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A Korean immigrant is suing chip-maker Intel Corp. for allegedly allowing its imported Indian managers to illegally favor the hiring and promotion of Indian job seekers.
Hoseong Ryu is a Korean who became a U.S. citizen in 2009, and “throughout the course of his employment, Ryu has worked in an environment with management that favors employees who are from India or are of Indian or South-Asian descent and disfavors employees who do not fall into that category,” says the California lawsuit, filed by the Alexander Krakow firm.
“Intel’s actions against Ryu occurred under circumstances that give rise to a reasonable inference of discrimination” based on racial and national origin, the lawsuit says.
The lawsuit comes as a growing number of Americans and legal immigrants argue that Indian managers and recruiters are excluding young and experienced Americans from jobs in the nation’s software industries.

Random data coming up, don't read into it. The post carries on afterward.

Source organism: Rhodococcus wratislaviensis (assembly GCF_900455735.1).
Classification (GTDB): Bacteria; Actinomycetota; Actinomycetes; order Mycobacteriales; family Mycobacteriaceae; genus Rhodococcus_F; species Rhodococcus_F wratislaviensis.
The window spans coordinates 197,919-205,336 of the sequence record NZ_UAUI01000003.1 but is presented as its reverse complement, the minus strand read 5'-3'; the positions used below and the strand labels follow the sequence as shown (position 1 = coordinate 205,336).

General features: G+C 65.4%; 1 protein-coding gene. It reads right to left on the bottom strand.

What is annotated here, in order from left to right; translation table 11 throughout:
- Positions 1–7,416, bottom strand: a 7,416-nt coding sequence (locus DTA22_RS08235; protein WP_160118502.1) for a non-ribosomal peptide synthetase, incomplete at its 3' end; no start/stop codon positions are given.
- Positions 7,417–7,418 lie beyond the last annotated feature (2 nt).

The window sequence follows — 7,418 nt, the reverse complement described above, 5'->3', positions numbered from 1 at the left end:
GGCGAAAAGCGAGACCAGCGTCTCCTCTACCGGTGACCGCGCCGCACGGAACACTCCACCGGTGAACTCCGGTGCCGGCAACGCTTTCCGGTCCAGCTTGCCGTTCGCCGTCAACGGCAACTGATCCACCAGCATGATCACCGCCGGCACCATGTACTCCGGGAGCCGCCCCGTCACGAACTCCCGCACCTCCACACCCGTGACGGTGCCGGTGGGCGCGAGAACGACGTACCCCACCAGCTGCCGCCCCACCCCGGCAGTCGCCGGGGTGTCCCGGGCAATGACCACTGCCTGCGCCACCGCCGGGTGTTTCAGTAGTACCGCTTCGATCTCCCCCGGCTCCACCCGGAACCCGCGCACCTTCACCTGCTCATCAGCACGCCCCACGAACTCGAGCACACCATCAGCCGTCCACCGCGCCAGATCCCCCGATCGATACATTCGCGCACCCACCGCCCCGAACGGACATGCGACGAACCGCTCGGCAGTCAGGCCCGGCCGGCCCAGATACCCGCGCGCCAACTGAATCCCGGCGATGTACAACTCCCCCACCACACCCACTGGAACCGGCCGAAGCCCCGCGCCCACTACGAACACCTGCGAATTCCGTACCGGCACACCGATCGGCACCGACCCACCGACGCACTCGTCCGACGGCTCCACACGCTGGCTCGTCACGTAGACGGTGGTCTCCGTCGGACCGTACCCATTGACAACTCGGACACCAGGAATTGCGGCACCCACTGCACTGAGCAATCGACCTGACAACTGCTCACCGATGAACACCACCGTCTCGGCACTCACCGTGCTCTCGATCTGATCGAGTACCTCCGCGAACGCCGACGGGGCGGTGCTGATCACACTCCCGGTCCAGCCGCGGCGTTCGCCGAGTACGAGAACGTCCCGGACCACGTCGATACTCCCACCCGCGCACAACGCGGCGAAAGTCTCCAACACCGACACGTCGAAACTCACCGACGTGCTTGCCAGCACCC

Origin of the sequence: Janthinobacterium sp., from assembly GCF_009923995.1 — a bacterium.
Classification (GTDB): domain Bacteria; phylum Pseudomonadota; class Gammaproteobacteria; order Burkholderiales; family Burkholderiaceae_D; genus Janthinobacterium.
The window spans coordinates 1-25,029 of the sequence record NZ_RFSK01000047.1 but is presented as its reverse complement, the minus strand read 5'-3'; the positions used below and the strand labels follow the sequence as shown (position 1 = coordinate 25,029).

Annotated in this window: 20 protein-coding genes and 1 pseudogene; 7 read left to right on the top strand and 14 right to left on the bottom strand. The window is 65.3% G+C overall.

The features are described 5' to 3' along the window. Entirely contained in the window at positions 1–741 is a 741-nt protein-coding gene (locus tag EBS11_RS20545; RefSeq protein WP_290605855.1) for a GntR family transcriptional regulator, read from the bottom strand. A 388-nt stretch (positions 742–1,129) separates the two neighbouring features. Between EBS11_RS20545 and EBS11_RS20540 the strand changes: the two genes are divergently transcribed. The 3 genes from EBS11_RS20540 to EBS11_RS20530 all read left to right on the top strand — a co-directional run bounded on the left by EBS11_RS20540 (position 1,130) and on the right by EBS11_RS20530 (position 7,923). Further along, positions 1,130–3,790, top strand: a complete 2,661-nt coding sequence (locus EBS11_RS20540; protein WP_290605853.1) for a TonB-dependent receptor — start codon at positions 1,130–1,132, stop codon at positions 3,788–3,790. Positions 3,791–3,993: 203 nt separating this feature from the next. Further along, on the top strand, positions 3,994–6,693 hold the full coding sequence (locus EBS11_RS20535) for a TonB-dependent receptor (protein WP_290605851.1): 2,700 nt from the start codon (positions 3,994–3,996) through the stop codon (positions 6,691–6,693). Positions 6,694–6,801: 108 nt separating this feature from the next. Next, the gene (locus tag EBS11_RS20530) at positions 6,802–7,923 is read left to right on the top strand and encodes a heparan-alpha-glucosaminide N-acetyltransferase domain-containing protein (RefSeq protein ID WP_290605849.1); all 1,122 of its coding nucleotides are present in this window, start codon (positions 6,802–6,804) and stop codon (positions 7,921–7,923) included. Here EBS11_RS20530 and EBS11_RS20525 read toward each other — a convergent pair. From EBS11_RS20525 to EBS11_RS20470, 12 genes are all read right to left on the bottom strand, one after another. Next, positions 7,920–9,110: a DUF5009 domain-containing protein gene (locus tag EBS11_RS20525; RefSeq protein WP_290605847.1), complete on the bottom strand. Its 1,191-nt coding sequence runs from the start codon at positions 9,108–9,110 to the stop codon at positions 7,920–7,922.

The evidence of routine discrimination is piling up amid multiple lawsuits, testimony from sidelined Americans, and statements from Indians.
“I have had 4 on-site interviews since being laid off and interviews with 18 people during those interviews,” a U.S. graduate told Breitbart News September 30. “A full 13 of them appeared to have been born in India and only one seemed to be likely U.S. born. That may have been partially bad luck … Still, it seems to point out a risk of one nationality getting too high a representation in the hiring process,” he added.
These concerns were spiked during the charged debate this month over Sen. Mike Lee’s pending S.386 bill, which would fast-track at least 300,000 Indian visa-workers towards green cards and permanent U.S technology jobs — including management and recruiting jobs.